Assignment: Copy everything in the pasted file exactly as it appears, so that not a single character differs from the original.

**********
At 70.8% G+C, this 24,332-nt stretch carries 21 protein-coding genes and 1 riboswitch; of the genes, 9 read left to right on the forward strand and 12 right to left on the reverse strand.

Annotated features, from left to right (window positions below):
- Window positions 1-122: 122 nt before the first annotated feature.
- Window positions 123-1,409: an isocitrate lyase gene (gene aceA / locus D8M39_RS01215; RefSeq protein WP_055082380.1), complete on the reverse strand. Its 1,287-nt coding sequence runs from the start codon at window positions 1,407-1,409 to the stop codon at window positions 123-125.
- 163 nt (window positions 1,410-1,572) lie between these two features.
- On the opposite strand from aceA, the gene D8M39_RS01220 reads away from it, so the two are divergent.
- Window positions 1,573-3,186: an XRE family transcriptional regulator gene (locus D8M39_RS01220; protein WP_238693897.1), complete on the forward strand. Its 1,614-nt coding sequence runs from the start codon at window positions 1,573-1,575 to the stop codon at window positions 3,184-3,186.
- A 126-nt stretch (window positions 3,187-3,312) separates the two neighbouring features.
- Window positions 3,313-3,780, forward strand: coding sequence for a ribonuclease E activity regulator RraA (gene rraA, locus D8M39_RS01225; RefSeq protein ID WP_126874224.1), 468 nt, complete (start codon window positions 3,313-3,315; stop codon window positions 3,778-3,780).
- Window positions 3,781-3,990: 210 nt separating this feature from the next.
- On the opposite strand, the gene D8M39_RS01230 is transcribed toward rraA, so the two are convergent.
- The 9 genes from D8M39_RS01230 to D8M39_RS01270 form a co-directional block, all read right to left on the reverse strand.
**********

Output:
At 70.8% G+C, this 24,332-nt stretch carries 21 protein-coding genes and 1 riboswitch; of the genes, 9 read left to right on the forward strand and 12 right to left on the reverse strand.

Annotated features, from left to right (window positions below):
- Window positions 1-122: 122 nt before the first annotated feature.
- Window positions 123-1,409: an isocitrate lyase gene (gene aceA / locus D8M39_RS01215; RefSeq protein WP_055082380.1), complete on the reverse strand. Its 1,287-nt coding sequence runs from the start codon at window positions 1,407-1,409 to the stop codon at window positions 123-125.
- 163 nt (window positions 1,410-1,572) lie between these two features.
- On the opposite strand from aceA, the gene D8M39_RS01220 reads away from it, so the two are divergent.
- Window positions 1,573-3,186: an XRE family transcriptional regulator gene (locus D8M39_RS01220; protein WP_238693897.1), complete on the forward strand. Its 1,614-nt coding sequence runs from the start codon at window positions 1,573-1,575 to the stop codon at window positions 3,184-3,186.
- A 126-nt stretch (window positions 3,187-3,312) separates the two neighbouring features.
- Window positions 3,313-3,780, forward strand: coding sequence for a ribonuclease E activity regulator RraA (gene rraA, locus D8M39_RS01225; RefSeq protein ID WP_126874224.1), 468 nt, complete (start codon window positions 3,313-3,315; stop codon window positions 3,778-3,780).
- Window positions 3,781-3,990: 210 nt separating this feature from the next.
- On the opposite strand, the gene D8M39_RS01230 is transcribed toward rraA, so the two are convergent.
- The 9 genes from D8M39_RS01230 to D8M39_RS01270 form a co-directional block, all read right to left on the reverse strand.